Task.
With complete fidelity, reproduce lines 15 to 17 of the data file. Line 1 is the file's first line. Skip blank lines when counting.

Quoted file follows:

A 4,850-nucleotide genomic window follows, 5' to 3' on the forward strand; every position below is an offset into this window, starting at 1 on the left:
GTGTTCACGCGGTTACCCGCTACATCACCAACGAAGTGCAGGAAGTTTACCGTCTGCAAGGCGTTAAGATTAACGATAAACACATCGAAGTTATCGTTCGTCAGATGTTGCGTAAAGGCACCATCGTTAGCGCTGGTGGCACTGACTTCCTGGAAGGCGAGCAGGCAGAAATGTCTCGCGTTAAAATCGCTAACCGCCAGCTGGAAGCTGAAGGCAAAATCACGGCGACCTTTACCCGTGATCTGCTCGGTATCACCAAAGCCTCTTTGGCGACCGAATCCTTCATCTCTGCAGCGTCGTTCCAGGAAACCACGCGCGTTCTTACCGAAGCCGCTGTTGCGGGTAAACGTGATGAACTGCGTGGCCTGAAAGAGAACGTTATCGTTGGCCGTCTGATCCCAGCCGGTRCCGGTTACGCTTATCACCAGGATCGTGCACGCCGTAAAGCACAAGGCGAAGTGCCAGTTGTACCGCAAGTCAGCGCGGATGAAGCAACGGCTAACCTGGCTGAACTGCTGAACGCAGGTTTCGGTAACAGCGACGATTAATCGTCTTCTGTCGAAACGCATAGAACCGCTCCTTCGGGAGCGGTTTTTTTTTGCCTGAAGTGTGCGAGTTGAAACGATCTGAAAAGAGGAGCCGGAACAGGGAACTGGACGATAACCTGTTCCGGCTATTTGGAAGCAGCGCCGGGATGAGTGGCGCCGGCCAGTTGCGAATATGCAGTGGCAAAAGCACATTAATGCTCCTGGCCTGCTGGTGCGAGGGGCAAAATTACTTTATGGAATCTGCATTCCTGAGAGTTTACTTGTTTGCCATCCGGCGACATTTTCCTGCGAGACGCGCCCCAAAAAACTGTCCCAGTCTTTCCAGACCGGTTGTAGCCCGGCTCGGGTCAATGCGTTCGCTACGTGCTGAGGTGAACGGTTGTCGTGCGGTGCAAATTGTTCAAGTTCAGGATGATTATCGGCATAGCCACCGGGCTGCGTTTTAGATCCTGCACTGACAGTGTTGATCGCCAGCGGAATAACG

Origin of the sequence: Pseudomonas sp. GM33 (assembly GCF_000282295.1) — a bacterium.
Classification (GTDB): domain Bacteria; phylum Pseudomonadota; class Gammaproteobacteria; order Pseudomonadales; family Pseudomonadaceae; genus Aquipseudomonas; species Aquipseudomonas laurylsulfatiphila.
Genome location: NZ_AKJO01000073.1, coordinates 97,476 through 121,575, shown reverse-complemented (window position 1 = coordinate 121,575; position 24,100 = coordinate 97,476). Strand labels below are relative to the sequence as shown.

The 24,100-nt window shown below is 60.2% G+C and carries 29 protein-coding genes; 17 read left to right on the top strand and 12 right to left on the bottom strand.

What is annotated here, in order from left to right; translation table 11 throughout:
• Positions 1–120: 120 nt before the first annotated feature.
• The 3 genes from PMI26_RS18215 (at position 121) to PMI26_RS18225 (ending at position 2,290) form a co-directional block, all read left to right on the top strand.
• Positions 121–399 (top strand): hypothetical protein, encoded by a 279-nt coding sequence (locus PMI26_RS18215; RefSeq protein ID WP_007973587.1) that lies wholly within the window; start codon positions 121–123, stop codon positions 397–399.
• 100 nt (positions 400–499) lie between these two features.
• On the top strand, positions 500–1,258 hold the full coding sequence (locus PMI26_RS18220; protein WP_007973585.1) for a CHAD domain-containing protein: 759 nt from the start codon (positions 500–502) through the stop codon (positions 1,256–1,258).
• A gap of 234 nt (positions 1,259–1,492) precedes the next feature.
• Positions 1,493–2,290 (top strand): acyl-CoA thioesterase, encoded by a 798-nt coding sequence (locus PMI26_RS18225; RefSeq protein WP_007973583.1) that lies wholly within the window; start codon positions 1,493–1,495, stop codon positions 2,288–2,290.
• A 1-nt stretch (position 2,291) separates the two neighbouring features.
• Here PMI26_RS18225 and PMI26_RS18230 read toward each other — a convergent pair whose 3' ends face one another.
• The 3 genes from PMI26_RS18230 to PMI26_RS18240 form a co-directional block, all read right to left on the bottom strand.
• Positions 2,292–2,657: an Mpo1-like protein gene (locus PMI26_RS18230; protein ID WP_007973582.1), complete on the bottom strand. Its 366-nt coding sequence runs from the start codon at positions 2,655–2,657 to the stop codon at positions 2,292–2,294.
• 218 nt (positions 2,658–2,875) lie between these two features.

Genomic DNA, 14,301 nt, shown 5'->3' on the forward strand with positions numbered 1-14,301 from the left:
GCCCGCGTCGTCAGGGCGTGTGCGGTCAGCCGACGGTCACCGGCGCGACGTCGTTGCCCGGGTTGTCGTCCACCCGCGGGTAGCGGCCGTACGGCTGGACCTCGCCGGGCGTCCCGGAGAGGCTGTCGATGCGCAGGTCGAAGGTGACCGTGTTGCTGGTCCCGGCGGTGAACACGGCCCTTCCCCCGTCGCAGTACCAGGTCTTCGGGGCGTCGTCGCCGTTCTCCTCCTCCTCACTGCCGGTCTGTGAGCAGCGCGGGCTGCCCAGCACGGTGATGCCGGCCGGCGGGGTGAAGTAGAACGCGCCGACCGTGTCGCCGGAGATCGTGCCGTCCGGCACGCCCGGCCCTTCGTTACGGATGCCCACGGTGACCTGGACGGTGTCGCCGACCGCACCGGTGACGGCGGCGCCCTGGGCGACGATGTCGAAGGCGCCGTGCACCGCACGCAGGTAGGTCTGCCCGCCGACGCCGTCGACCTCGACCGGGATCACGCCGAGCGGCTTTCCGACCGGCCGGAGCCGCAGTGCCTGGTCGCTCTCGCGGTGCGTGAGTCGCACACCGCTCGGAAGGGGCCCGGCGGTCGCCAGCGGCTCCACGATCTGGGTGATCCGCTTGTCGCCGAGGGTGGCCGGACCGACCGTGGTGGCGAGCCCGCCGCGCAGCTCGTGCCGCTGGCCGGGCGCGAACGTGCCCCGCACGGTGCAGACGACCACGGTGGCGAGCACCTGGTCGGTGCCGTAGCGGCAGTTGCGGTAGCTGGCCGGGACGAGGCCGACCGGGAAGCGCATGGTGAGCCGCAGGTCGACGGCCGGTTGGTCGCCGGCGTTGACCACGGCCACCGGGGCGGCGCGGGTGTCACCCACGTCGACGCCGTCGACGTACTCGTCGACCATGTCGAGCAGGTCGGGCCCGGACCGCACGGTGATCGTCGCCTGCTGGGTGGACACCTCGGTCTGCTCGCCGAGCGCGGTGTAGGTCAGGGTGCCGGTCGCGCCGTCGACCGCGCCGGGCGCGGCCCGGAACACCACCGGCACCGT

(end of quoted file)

• A 1-nt stretch (position 2,291) separates the two neighbouring features.
• Here PMI26_RS18225 and PMI26_RS18230 read toward each other — a convergent pair whose 3' ends face one another.
• The 3 genes from PMI26_RS18230 to PMI26_RS18240 form a co-directional block, all read right to left on the bottom strand.